The former world number one from Russia said a change in the World Anti-Doping Agency’s banned list for 2016 led to an inadvertent violation, for which she will be provisionally suspended by the International Tennis Federation.
In a sign of what the affair could mean to Sharapova’s mass of money-spinning endorsements, US sportswear maker Nike said it was saddened and surprised by the news.
“We have decided to suspend our relationship with Maria while the investigation continues.”
Sharapova tested positive for Meldonium, a drug she said she had been taking since 2006 but was only added to the banned list this year.
“I did fail the test and I take full responsibility for it,” Sharapova said at a press conference at a downtown hotel here.
“I made a huge mistake. I let my fans down. I let my sport down that I’ve been playing since the age of four that I love so deeply,” added Sharapova, her voice wavering.
“I know that with this, I face consequences and I don’t want to end my career this way — and I really hope I will be given another chance to play this game.”
The ITF confirmed in a statement that Sharapova had tested positive on January 26 and had accepted the finding when she was notified on March 2.
“Ms Sharapova will be provisionally suspended with effect from 12 March, pending determination of the case,” the ITF said.
Sharapova said she was cooperating with the ITF and did not yet know the extent of the sanctions she would face.
Her attorney, John Haggerty, said the positive test could carry a ban of up to four years, but that mitigating circumstances could see a lesser penalty.
Shamil Tarpishchev, head of the Russian tennis federation, told the TASS news agency he believed Sharapova would still have a chance to play at the Rio Olympics in August.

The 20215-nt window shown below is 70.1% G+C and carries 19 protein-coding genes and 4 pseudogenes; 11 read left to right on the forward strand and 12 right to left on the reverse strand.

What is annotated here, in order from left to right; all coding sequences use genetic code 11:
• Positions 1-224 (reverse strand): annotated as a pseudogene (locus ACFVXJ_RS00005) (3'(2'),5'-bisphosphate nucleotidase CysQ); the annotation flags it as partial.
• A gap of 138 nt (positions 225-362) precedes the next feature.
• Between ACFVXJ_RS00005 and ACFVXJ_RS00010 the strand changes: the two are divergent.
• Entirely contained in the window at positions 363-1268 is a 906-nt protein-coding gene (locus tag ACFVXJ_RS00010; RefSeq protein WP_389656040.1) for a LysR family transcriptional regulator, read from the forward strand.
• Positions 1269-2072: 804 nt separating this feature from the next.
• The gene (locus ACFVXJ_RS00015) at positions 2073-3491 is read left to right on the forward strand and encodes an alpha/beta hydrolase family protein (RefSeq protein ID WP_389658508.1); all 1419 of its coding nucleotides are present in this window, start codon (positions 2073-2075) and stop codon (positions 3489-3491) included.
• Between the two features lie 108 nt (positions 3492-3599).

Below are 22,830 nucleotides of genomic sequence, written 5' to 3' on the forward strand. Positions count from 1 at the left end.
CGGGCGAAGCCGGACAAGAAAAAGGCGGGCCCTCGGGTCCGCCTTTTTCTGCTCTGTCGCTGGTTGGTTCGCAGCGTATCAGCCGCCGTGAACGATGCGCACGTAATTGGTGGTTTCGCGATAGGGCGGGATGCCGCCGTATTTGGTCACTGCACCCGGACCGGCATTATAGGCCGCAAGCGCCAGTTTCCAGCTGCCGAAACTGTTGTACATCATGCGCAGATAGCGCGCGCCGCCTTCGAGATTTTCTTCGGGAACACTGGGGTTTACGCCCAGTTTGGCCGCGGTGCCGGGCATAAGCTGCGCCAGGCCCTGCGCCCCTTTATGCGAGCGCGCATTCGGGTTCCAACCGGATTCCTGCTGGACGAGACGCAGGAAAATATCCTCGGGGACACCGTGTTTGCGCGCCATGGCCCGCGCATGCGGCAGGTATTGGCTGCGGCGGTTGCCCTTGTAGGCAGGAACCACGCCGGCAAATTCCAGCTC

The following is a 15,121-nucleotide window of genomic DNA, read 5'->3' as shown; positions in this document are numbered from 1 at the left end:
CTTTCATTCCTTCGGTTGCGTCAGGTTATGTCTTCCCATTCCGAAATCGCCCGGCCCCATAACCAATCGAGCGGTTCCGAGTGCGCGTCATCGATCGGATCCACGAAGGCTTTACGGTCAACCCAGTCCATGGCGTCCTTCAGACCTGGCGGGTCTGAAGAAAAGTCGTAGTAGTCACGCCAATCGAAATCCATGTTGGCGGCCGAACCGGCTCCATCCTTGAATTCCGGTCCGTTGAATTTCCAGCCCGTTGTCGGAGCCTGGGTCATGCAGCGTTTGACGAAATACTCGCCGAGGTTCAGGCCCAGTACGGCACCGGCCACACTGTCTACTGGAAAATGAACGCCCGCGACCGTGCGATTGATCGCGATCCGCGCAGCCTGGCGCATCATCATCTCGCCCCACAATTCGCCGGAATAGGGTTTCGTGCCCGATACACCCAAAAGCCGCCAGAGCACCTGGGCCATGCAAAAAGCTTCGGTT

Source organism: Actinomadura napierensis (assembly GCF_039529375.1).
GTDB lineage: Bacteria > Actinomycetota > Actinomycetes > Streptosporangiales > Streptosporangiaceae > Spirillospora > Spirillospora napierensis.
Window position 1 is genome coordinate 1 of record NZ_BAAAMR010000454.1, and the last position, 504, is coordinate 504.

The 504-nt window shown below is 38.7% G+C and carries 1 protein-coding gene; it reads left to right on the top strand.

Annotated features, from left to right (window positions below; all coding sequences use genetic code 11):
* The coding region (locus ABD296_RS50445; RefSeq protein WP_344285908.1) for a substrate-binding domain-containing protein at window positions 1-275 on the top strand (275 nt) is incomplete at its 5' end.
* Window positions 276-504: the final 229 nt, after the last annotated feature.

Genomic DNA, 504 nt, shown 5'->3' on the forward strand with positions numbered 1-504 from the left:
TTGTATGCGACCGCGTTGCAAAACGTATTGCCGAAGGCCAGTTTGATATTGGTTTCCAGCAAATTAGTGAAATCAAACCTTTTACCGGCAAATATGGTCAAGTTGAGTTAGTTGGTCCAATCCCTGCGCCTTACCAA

‘Very saddened': WTA boss
Sharapova, 28, burst onto the international scene as she giggled and grunted her way to the Wimbledon crown in 2004.
She won the US Open in 2006, the Australian Open in 2008 and the French Open in 2012 and 2014.
Her ferocity on the court, business acumen and glamorous looks have all combined to make her a marketing juggernaut and the overseer of such successful ventures as her Sugarpova line of candy.
She has 35 WTA singles titles, more than $36 million in career earnings and is currently ranked seventh in the world.
“I am very saddened to hear this news about Maria,” WTA chief executive Steve Simon said in a statement.
“Maria is a leader and I have always known her to be a woman of great integrity. Nevertheless, as Maria acknowledged, it is every player’s responsibility to know what they put in their body and to know if it is permissible.”
Australian tennis officials also said they were surprised to learn that Sharapova tested positive in Melbourne.
“Throughout her career Maria has always impressed with her professionalism as a leader and role-model in our sport,” Tennis Australia said in a statement, noting she had said she was prepared to face the consequences of the result.
Sharapova said she originally began taking Meldonium for a variety of symptoms, including a tendency to become ill often, an irregular EKG heart test and a family history of diabetes.
Meldonium is used to treat heart trouble, including angina and heart failure.
In adding it to the banned list, the World Anti-Doping Agency said there was evidence it has been used by athletes with the intention of enhancing performance.
A string of sports figures have tested positive for it this year, including Russian ice dancer Ekaterina Bobrova, Ukrainian biathletes Artem Tyshchenko and Olga Abramova and Ethiopian-born Swede Abebe Aregawi, the 2013 women’s 1500m world champion.
Sharapova has struggled with injuries during her career and has played just three tournaments since Wimbledon last year.
She pulled out of the 2015 US Open with a leg injury and withdrew from the tournament starting this week in Indian Wells, California with a left forearm injury.
Her most recent match was her Australian Open quarter-final loss to long-time rival Serena Williams.
Yesterday’s short-notice press conference promising a major announcement had sparked speculation that Sharapova might be preparing to announce her retirement.
“If I was ever going to announce my retirement it would probably not be in a downtown Los Angeles hotel with this fairly ugly carpet,” she said in a half-hearted attempt to lighten things up.
Otherwise, she was somber.
“I have to take full responsibility for it,” Sharapova said. “At the end of day, everything you do is about you.” — AFP